The Magic Circle is a complex adventure/mystery novel by Katherine Neville, author of The Eight, which is one of my favorite books of all time. As usual with Neville, it combines two story lines, one set in the present, or near-present, and one in the past. The Magic Circle was published in 1998, close to the turn of the new millennium, which plays a significant role in the novel. The “contemporary” plot takes place in 1989, shortly before the fall of the Berlin Wall. Ariel Behn, a young nuclear security expert from Idaho, finds herself heir to a mysterious pile of manuscripts when her beloved cousin Sam is supposedly killed by an unknown assassin. We find out early on that he is still alive, and that someone else was killed in his place, so that is not a spoiler. The manuscripts, which had belonged to Ariel’s grandmother, hold the key to an ancient and powerful secret. This secret nearly killed Sam, and now Ariel’s life is in danger. Shortly after Sam's funeral, or rather, the funeral of the man who was killed in his place, Ariel's boss sends her to Europe—France, Austria, and the Soviet Union--with the handsome, mysterious Austrian scientist Wolfgang Hauser, with whom Ariel falls in love at first sight. But is Wolfgang to be trusted? As Ariel is soon to find out, nothing is as it seems.
With every step of her journey through Europe, Ariel discovers something new about her extremely complex family, all of whom were involved in the quest for the secret behind the manuscripts. The story of the Behn family and their lives in Europe between the World Wars, told in flashbacks, is really at the heart of the book. Everyone Ariel meets tells her a different version of the story, and she doesn’t know who can be believed. To her disgust, Ariel finds out that many of them were involved with the Nazis and some of them were close friends with Hitler. It appears that Ariel’s grandmother’s manuscripts have to do with a series of powerful objects called the Sacred Hallows, including a spear, a sword, a platter, a nail, and a gaming board, which, when they are in the hands of one person, will give their owner immense power. Over the years, several Roman emperors, Attila the Hun, Charlemagne, Genghis Khan, and Hitler, among others, have sought these objects. There is also a connection between the objects and a power grid under the surface of the earth. Supposedly, whoever controls the objects can usher in a new aeon (a two-thousand-year cycle). Today, the Sacred Hallows will remind readers of the Deathly Hallows of Harry Potter fame, but The Magic Circle was written long before Harry Potter and the Deathly Hallows.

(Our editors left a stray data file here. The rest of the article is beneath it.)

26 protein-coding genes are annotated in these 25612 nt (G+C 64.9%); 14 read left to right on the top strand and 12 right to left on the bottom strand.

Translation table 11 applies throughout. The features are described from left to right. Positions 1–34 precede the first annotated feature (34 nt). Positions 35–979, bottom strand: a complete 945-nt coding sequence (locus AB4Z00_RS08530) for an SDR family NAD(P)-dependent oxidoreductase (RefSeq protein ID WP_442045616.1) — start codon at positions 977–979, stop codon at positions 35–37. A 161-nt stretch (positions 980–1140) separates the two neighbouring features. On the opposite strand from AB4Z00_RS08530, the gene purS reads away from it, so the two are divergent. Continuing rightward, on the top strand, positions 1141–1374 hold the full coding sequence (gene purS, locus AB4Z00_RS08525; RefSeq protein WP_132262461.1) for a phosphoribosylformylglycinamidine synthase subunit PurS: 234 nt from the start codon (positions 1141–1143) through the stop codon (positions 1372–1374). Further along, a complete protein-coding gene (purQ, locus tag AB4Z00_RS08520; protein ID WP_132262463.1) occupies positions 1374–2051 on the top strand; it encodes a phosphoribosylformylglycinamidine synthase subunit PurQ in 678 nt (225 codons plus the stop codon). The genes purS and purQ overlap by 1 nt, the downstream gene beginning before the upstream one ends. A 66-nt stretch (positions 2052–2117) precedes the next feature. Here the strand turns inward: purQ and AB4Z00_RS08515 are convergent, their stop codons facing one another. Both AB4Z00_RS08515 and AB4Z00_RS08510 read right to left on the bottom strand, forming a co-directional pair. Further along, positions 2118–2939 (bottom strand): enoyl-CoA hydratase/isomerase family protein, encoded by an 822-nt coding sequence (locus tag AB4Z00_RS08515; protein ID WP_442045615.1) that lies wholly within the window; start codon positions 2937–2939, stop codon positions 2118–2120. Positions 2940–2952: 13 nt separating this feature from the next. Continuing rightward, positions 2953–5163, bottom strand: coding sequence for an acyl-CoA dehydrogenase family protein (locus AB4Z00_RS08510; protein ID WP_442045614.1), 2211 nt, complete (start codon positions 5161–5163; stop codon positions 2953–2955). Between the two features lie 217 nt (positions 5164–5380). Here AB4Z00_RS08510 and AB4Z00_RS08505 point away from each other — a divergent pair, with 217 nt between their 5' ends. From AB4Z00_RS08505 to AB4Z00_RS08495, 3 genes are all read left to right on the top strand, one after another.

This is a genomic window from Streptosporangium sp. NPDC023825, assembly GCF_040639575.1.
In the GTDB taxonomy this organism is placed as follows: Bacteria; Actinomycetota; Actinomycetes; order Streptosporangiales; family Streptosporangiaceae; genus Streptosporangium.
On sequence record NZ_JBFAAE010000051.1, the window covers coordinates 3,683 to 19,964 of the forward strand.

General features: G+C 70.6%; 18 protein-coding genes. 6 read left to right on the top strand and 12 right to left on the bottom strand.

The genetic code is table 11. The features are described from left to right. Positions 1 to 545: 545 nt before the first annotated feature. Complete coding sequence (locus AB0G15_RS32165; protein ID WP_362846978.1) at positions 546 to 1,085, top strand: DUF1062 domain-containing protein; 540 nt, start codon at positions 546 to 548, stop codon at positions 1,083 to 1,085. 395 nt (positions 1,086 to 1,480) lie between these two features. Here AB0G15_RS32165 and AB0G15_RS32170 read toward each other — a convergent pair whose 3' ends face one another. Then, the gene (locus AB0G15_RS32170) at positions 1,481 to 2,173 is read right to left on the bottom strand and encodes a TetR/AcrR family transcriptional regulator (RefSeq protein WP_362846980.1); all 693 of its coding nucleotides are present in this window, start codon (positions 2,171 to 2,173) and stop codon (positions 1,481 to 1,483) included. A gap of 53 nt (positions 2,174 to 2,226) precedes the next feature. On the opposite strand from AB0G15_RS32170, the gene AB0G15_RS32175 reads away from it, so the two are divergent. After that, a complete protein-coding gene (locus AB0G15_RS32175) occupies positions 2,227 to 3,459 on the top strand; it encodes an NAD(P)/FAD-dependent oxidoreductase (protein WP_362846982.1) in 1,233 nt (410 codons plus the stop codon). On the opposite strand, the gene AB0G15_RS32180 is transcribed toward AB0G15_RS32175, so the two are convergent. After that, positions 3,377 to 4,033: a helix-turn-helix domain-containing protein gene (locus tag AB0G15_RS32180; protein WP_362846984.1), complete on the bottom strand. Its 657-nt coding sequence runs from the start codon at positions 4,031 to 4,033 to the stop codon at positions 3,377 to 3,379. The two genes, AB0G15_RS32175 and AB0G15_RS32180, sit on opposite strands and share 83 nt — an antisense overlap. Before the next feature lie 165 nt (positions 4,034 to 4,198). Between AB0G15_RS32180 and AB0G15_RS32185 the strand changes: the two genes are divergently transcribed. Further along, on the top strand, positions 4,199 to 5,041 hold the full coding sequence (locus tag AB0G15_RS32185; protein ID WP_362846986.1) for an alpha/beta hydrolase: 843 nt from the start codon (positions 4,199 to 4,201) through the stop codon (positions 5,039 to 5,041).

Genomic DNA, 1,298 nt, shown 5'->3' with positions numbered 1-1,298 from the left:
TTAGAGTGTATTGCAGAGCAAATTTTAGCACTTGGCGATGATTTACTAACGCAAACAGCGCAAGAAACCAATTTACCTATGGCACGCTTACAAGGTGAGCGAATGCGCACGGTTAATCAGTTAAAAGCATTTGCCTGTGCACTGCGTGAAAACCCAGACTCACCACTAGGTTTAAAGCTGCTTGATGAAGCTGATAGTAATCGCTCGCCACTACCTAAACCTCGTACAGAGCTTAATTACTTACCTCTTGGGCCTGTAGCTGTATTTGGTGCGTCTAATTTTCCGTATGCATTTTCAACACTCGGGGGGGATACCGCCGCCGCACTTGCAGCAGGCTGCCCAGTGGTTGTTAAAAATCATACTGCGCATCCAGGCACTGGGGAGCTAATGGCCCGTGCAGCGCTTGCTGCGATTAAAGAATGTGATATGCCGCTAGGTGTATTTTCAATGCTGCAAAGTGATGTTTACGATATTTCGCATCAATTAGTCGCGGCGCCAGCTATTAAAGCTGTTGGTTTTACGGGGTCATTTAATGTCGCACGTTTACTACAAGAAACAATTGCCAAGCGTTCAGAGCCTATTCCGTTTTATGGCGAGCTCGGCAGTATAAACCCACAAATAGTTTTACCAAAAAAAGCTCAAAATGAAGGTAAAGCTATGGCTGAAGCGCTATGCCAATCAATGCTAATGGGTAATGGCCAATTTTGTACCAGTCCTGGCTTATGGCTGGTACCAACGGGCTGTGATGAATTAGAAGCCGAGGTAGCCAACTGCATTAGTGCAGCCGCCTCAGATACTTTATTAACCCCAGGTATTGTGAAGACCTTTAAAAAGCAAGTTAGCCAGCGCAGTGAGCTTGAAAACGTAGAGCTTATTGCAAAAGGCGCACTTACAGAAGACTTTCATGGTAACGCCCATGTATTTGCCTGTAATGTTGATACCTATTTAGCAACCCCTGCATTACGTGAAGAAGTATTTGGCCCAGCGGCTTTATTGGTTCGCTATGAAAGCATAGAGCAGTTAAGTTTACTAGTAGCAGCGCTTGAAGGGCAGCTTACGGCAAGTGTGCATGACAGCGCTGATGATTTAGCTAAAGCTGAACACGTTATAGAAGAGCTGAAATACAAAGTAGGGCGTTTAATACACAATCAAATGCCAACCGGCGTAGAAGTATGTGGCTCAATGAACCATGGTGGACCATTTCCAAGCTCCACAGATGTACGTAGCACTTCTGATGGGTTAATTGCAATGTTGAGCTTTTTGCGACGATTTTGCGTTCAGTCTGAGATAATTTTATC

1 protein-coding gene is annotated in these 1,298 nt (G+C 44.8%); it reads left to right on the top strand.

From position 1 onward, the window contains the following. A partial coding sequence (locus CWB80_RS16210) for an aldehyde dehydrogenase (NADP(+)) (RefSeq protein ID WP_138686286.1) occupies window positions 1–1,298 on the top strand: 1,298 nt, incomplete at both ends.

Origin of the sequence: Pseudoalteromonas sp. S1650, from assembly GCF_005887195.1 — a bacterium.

Besides the story of Ariel and the Behn family, there is a parallel, but much shorter, plot set in ancient Rome, Jerusalem, and Britain, during the last days of Jesus and for approximately thirty years afterwards. Most, but not all, of these chapters feature Joseph of Arimathea as the leading character. He attempts to understand what really happened in Jesus’s last days. Of course, the Sacred Hallows appear in this section, too, as the Roman emperors Tiberius, Caligula, Claudius, and Nero are all in search of them. Part of the fun of The Magic Circle is discovering how the plot set in the ancient world ties in with Ariel’s manuscripts.
The Magic Circle is a wonderful book. Ariel is a complex character, who has faults and makes mistakes. She is too trusting of the wrong people, throughout much of the book, but she eventually realizes her mistakes. This is an incredibly complex book, and Neville's knowledge of history is amazing. There are long narrative passages detailing historical events, and I have noticed that some readers have expressed their impatience with them, but I disagree. They add enormously to the book, and are ultimately rewarding, if you have the patience for them. This is not a book to be read quickly, and there is nothing wrong with that. It makes the reader think, and try to discover how all these historical events are related to each other, and to the main plot of the book. The convoluted relationships between various members of the Behn family, including incest, rape, and kidnapping, might be hard for some readers to take, and many readers have expressed a desire for a family tree. But including a family tree would spoil things, because no one is related to the others in exactly the way you think at first. It might help to keep a notebook to keep track of the family relationships, though. The Julio-Claudian emperors such as Caligula and Nero also had an extremely complex family tree, and I am sure Neville is using this as a parallel.
Readers of The Da Vinci Code might see some similarities between that novel and The Magic Circle, but The Magic Circle came first and, in my opinion, it is much better written. It is a long and very complex book, even more so than Neville’s The Eight, but if you stay with it, it will prove rewarding.
The Magic Circle is available from the Browsing Collection in the Shapiro Undergraduate Library.